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Myth busters for dental assistants: It’s time to leave dental assisting

Oct. 22, 2021
Are you ready to ditch dental assisting and attend dental hygiene school? Think about it first. Weigh the pros and cons, and you might be surprised at the real problem.

I’m getting out of assisting. I get no respect and the money sucks. I’ll go to hygiene school, I’ll make decent money, and everything will be better. Right? Wrong!

Chasing the money will not make you happy, and if it does, it won’t be for long.

I hear way too often from dental assistants who tell me they want to move over to hygiene so they can make more money. I’m here to tell you—the money is not the only thing you should consider when making a big move like that.

I do get where they’re coming from. Being a dental assistant is hard work. We carry a huge burden in our practices. We work under stressful conditions. Some days we don’t get a break, not even for lunch. We’re expected to do more for less. Sometimes we’re simply bored out of our minds because things are so slow in the office.

Maybe you feel stuck and feel like your career isn’t moving forward. After 40 years in the dental assisting field, I can tell you this . . . it’s not that you’re in the wrong profession, you’re in the wrong practice!

Running away from dental assisting to hygiene school is not for everyone. It’s a two- or four-year educational commitment that costs a great deal of money, and those student loans will have to be repaid. Often, you’re not able to hold down a full-time job and attend school at the same time.

Not being happy in a place where you spend so much of your time is toxic. It disrupts your life at home, it causes you to lose sleep, and it can impact your health in ways you never imagined. I understand why someone would want to jump ship from a bad practice. And I do admit that many of today’s dental hygienists started as assistants and paid their dues in hygiene school and are very happy in their careers. But keep in mind, it’s no cake walk.

For those of you who believe you want to leave assisting, I ask you to think about this: if you plan to go into hygiene and you’re doing this for the pay, you’re doing it for the wrong reason! Like I said, the extra money is not always the answer.

Consider these things before a move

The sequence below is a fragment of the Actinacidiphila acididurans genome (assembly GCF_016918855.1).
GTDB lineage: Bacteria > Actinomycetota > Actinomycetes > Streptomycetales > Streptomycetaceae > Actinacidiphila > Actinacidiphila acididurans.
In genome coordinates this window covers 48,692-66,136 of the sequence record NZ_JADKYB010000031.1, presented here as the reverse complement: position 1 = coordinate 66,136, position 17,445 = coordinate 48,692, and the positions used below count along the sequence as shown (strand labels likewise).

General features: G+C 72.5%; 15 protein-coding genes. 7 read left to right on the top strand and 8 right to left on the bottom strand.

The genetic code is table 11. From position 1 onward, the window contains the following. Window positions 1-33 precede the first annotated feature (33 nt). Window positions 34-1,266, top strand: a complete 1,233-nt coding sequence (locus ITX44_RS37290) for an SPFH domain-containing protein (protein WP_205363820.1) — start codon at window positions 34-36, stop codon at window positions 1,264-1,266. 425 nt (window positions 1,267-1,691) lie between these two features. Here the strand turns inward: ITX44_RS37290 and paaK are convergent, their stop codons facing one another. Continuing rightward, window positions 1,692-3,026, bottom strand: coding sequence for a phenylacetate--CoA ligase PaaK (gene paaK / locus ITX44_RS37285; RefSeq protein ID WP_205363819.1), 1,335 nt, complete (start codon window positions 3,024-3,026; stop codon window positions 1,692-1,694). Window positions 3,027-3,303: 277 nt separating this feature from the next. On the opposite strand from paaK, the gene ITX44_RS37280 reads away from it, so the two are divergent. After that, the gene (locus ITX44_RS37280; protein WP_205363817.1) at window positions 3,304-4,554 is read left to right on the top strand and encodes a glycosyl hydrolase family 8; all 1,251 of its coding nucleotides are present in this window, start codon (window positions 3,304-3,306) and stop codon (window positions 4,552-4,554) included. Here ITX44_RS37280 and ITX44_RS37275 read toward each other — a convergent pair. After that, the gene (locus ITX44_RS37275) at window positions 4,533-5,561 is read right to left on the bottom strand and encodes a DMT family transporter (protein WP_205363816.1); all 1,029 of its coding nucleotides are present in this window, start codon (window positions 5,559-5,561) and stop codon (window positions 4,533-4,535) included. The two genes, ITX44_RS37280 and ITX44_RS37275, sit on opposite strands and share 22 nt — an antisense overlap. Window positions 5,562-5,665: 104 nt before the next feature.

• Make a list of what you love about dentistry, not what you love about your office, but the profession of dentistry. What makes you happy?
  • Now make a list of what you dislike about dentistry, and again, this is not about your practice. Think of the things that you dread each day.
  • Now make a list of what you do not like about the Is it a person, such as the office manager or even the dentist, that you have issues with? If you figure out that it’s the practice you’re struggling with, find a new dental home!

How does your employer rank?

Does your employer appreciate you? Right now, with the shortage of staffing in dentistry, dental assistants have the opportunity to earn better wages and receive the appreciation they deserve. If you don’t feel appreciated and respected, then you’re in the wrong practice! Dust off your resumé and get out there and start looking for a new dental home.

What benefits do you have? It’s not always about that paycheck. Sometimes it’s about what benefits your employer offers, such as paid days off, a uniform allowance, health insurance, free dentistry for you and your family, and a retirement package.

How close is the office to your home? Do the hours work well for you and your family? Do you know what your state allows when it comes to expanded functions dental assisting? If not, visit danb.org and click on the “search by state” tab on the left side. Find your state and see what is allowable for you to advance your career. Maybe with some extra training you can create more value for yourself. Having more responsibility often leads to greater job satisfaction.

There are so many things to consider about the place where you spend more time than you do in your own home. You really should be happy at the place where you work! You deserve to be respected and you deserve to earn a good wage. If it’s dentistry you love, but the practice is causing you stress, then take the necessary steps to find another employer. Good employers are out there! Practices are offering good pay with benefits and doing what they can to retain their valuable team members. So, find one of those places and go for it! Good luck!

Tija Hunter, CDA, EFDA, CDIA, CDSO, CDSH, MADAA, is a member and former vice president of the American Dental Assistants Association (ADAA), where she holds the honor of Master. She is the editor of Dental Assisting Digest and contributes to Dental Economics magazine. Hunter is the director of the Dental Careers Institute, a dental assisting and dental continuing education program. She is an international speaker and a certified trainer in nitrous oxide in several states. She can be reached at [email protected].

This article first appeared in the Dental Assisting Digest newsletter. To subscribe, visit dentistryiq.com/subscribe.